THlE MICHIAN HAIL
TUESDAY, OCTOBER 15, 1946
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PROF. FORD PREDICTS:
Sales Tax Split Imperils State Revenue
History Is Art,
LABOR WILL PROFIT:
Industrial Relations Feature
The proposed constitutional
amendment to split the sales tax
between the state and local govern-
ments would cause a revenue loss to
the state of such a size that operat-
ing expenses would have to be cut,
state aid reduced or new taxes im-
posed, according to Prof. Robert S.
Ford, director of the Bureau of Gov-
In a report prepared to aid
Michigan citizens in understand-
ing the proposal, which will be
voted on in the Nov. 5 election,
Prof. Ford listed the three chief
provisions of the amendment as
1. One-sixth of the present three
cent sales tax would be returned to
cities, villages and townships on a
. 2. Another one-sixth (making a
one-third of the sales tax) would be
apportioned to school districts on the
basis of the school census, the same
method used in distributing the pri-
mary school interest fund.
3. In addition, the amendment
Following Holy Communion at 7:15
a.m. tomorrow, the Canterbury Club
will serve breakfast at the Student
Reservations for the meal will be
received until noon today.
* * *
The Congregational - Disciples
Guild will hold an information tea
at 4:30 p.m. today at the Guild
House, 438 Maynard.
* * *
A study of the history of the
Church will be given at the meeting
of the Lutheran Student Association
at 7:30 p.m. today at the Center,
sets a minimum appropriation for
the public schools, which means that
in any year the legislative appropria-
tion from the state general fund for
the public schools could not be less
than 42.64 per cent of sales tax col-
lections in the preceding year.
Adding the percentages in these
three provisions shows that the
state would have to give up 76 per
cent of the retail sales tax.
In discussing the effects of the
amendment, Prof. Ford stated that it
would have an immediate financial
benefit to the school districts, but
that the long range outlook would
be less certain. Based on the esti-
mated sales tax collection of $140,-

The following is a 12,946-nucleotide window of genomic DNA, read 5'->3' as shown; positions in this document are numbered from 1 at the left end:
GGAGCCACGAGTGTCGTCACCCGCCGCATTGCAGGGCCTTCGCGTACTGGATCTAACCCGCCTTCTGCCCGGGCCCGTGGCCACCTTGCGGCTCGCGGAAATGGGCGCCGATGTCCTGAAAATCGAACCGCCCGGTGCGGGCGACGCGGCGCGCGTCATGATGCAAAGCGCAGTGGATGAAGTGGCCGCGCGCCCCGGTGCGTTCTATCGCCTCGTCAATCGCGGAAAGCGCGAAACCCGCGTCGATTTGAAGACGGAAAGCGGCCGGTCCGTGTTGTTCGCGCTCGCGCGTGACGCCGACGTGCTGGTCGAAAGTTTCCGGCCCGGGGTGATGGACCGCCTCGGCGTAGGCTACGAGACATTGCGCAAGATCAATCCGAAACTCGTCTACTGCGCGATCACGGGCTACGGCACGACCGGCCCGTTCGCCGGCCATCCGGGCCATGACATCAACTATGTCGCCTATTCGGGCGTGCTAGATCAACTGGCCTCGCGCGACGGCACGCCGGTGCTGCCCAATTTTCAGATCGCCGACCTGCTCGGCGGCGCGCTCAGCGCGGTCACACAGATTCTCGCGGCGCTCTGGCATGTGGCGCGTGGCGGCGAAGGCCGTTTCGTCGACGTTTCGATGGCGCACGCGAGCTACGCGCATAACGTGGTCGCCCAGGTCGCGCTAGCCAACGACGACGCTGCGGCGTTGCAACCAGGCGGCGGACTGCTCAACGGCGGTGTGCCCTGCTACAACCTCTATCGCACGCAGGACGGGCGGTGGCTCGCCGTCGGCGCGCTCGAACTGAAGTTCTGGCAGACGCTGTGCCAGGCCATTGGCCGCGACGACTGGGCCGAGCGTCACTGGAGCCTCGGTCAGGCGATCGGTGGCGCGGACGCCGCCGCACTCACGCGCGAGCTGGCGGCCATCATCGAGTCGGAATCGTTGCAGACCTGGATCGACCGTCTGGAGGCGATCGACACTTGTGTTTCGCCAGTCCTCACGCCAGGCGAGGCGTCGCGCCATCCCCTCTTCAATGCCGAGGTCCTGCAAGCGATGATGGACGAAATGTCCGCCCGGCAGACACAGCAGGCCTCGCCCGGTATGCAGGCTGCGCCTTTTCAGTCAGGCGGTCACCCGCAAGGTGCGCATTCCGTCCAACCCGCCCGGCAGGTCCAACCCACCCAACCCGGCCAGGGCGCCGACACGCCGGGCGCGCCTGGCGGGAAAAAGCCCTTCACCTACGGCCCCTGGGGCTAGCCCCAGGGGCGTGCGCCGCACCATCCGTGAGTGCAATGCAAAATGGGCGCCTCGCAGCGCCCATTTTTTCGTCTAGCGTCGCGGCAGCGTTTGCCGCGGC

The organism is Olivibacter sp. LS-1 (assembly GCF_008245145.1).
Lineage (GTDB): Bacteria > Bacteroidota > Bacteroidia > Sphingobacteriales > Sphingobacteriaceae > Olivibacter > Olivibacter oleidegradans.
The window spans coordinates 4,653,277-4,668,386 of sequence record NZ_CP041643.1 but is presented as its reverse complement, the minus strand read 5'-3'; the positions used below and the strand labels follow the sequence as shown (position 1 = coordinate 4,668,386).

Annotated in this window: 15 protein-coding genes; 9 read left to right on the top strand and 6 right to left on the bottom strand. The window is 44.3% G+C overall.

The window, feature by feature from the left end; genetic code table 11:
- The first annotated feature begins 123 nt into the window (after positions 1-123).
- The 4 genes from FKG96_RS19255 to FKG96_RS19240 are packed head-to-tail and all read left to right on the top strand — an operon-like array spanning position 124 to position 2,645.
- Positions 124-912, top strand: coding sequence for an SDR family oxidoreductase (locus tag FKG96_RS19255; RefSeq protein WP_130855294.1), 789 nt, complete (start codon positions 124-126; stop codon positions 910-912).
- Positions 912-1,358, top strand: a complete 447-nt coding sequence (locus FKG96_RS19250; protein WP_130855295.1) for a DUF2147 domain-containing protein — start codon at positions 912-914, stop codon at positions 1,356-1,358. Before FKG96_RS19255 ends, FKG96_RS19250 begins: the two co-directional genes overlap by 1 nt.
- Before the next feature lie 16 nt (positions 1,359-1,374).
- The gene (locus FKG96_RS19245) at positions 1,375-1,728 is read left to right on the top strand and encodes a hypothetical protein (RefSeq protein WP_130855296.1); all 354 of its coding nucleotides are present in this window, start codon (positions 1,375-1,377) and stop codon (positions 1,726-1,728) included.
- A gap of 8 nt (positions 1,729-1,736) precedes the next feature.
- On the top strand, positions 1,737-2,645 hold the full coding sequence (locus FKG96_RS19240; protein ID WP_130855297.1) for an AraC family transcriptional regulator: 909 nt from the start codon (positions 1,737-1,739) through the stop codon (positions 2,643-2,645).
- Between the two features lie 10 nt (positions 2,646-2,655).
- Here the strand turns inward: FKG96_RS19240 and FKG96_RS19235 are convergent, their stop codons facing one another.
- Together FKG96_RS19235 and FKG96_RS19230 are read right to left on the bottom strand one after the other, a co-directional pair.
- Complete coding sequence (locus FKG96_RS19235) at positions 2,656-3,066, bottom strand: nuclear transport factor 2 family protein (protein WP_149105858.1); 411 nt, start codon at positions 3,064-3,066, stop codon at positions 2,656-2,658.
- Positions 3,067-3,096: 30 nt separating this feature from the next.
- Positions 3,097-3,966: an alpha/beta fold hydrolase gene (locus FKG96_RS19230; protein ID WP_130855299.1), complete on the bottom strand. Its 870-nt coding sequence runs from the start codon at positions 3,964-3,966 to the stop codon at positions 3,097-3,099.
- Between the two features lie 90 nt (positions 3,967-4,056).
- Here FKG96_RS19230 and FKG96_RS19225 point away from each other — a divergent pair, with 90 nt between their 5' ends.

000,000 for the 1946-47 fiscal year,
the schools would receive $102,000,-
000 as compared with the present
appropriation of $60,000,000.
"Whether the amendment would
benefit school districts in the long
run depends on whether or not local
property taxes stay at their present
level of $71,500,000 for the entire
state," Prof. Ford said. "If these
levies are reduced, as they may be
in some school districts, revenue for
schools will not be increased as much
by adoption of the amendment as is
now anticipated. Likewise, if the
state should decide to levy additional
taxes to maintain existing services,
residents of school districts would
have to pay more taxes."
Another effect of the proposed
amendment, according to Prof.
Ford, would be an immediate bene-
fit to the cities, villages and town-
ships, but this would probably be
nullified by the loss of other state
aid. Based on the expected col-
lection of $140,000,000, the total
gain would be $23,000,000.
The state now returns all of the
proceeds of the intangibles tax and
the new 10 per cent tax on liquor to
the cities, townships and villages,
and it is possible that this aid might
be revoked by the legislature if the
amendment passes, Prof. Ford said.
If so, the gains to local units would
be almost entirely nullified.
If the sales tax collections
amounted to $140,000,000, Prof.
Ford claimed that the state would
suffer an overall annual loss of
about $42,000,000, 25 per cent of
the amount available for general
purposes from the state's general
fund. With a loss of this magni-
tude, the state would have to adopt
some alternative, such as cutting
operating expenses, reducing aid to
local units or increasing taxes, he
Prof. Ford declared that the
amendment would have the effect of
removing control of appropriations
from the legislature. "It is a funda-